Tuesday, 11 October 2011


There are many excellent websites that offer in-depth explanations of all things accordion - just typing ‘accordion FAQ’ into any search engine will produce a plethora of fascinating web pages.
But here are a few Greg's come up with for our [still under construction] website: 
  • What is a piano accordion? A musical instrument of the aerophone family of free reed instruments, where sound is generated by the movement of air across steel reeds, producing vibrations or sound waves.
  • When was the accordion invented? The cows will be home and in meat pies before this argument is settled! The first free reed instrument was the sheng, a Chinese instrument not dissimilar to pan pipes. The free reed was developed in the nineteenth century in Germany and Italy, and the world centre-of-excellence was established in Castelfidardo (near Ancona on Italy’s Adriatic coast). The most astonishing feature of the modern piano accordion is the Stradella bass system, an extremely complex series of rods and levers in the bass end of the accordion that could lay claim to be the world’s first computer.
  • How does a piano accordion differ from a melodeon? Think of the accordion as a vertical piano, and the melodeon as a mouth organ/harmonica. Basically, the accordion plays the same note (when pressed) whether the bellows are squeezed or pulled, and the melodeon is diatonic (two toned) which produces a different note on the draw than the push of the bellows. The piano accordion is a far more versatile instrument (well, I would say that, wouldn’t I?!) because it can play in any key, whilst the melodeon is restricted to two or three keys
  • How long have the Chinese been making accordions? In our factory, the oldest-established in China, since 1952. The accordion is the most popular instrument in China, and expensive imports from Germany and Italy were soon copied for cheaper domestic production. The BDA factory employs craftsmen and women that have perfected their craft for longer than probably any other factory in the world.
  • What’s so great about Black Diamond Accordions, then? Good question. I have played many modern and older Chinese accordions, and they differ markedly. The older ones had extremely dated designs, looked ghastly but played well. The ones that sounded bad were frankly let down by their players. The modern ones look a lot better, but many have cheaper, mass-produced reeds and take a lot of air to produce sound and subsequently don’t have fast playing action. Many modern Chinese accordions have bogus Italian-sounding names (anything ending in ‘i’ will do!) but have few reeds, don’t weigh much and don’t deliver a pleasing player experience. Let’s face it, if money was no object, we would all have a brand new Castelfidardo squeezebox every year. But as the old song goes, it’s too tight to mention, so what’s the next best thing? Finest Italian hand-made reeds , put into a quality frame by a time-served craftsman in China, covered in a modern shell that pleases the western consumer eye. In other words, the best of both worlds, the sound and look of the west, but at the cost of the east.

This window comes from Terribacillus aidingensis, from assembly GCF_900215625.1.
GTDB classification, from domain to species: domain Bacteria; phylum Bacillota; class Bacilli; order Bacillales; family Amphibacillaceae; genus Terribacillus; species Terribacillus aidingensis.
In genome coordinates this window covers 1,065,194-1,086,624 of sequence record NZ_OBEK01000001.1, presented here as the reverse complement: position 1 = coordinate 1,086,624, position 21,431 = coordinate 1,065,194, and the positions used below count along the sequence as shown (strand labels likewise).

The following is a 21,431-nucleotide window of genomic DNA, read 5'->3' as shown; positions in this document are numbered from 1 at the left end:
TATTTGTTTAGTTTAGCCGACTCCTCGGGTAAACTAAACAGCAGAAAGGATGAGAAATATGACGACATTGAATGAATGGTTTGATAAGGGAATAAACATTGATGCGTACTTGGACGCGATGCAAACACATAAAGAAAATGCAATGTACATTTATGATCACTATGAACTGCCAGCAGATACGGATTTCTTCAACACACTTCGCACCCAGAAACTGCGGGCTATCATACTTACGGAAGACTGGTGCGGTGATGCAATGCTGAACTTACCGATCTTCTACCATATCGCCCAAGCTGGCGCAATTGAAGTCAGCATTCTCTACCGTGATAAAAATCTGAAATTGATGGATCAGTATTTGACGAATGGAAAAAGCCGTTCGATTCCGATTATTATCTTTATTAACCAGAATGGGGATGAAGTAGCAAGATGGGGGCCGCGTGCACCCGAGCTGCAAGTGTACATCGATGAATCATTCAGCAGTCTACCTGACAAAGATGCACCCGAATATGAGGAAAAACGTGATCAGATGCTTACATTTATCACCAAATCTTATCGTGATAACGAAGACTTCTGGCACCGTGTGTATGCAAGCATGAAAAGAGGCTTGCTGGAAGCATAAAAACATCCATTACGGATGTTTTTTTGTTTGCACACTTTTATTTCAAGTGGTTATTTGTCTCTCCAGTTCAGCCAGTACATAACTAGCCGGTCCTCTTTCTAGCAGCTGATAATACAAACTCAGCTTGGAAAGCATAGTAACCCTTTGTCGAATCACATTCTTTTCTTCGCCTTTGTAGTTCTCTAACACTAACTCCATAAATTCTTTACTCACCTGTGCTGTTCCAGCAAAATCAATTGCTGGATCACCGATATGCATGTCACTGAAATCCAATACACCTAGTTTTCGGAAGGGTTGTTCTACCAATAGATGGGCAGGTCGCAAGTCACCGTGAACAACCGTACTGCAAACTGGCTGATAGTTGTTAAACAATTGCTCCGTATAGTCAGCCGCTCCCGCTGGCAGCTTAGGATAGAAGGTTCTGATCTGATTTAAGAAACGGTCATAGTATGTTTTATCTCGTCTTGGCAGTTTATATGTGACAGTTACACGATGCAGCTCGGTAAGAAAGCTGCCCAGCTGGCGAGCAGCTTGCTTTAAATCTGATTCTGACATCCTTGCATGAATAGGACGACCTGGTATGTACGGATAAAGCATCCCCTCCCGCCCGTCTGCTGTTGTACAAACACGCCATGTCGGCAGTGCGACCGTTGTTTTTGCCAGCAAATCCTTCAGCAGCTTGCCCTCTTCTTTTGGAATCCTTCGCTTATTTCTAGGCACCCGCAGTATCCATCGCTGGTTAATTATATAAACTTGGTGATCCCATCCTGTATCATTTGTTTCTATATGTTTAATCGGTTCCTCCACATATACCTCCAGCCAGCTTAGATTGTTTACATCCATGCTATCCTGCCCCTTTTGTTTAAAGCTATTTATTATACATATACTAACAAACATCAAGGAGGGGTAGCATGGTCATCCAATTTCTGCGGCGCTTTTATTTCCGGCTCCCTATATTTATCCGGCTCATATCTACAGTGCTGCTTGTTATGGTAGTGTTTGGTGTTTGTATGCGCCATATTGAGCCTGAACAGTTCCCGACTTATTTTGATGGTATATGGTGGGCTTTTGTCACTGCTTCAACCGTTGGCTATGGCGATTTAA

• How come they’re so cheap? They’re not, relatively speaking. The same factory produces accordions for the domestic Chinese market at roughly half the price, which use domestic mass-produced reeds. These are top-end accordions, played by professional classical musicians in China who are every bit as demanding as their western counterparts. Our instruments are affordable because of the disparity in labour rates for craftsmen in Europe versus China.
  • What do they sound like? We'll soon be posting recordings on the website of the top Chinese accordion orchestra that plays exclusively Black Diamond Accordions, and they stand their ground against the world’s finest players and manufacturers. Beauty is in the ear of the beholder, but we think they’re outstanding. 

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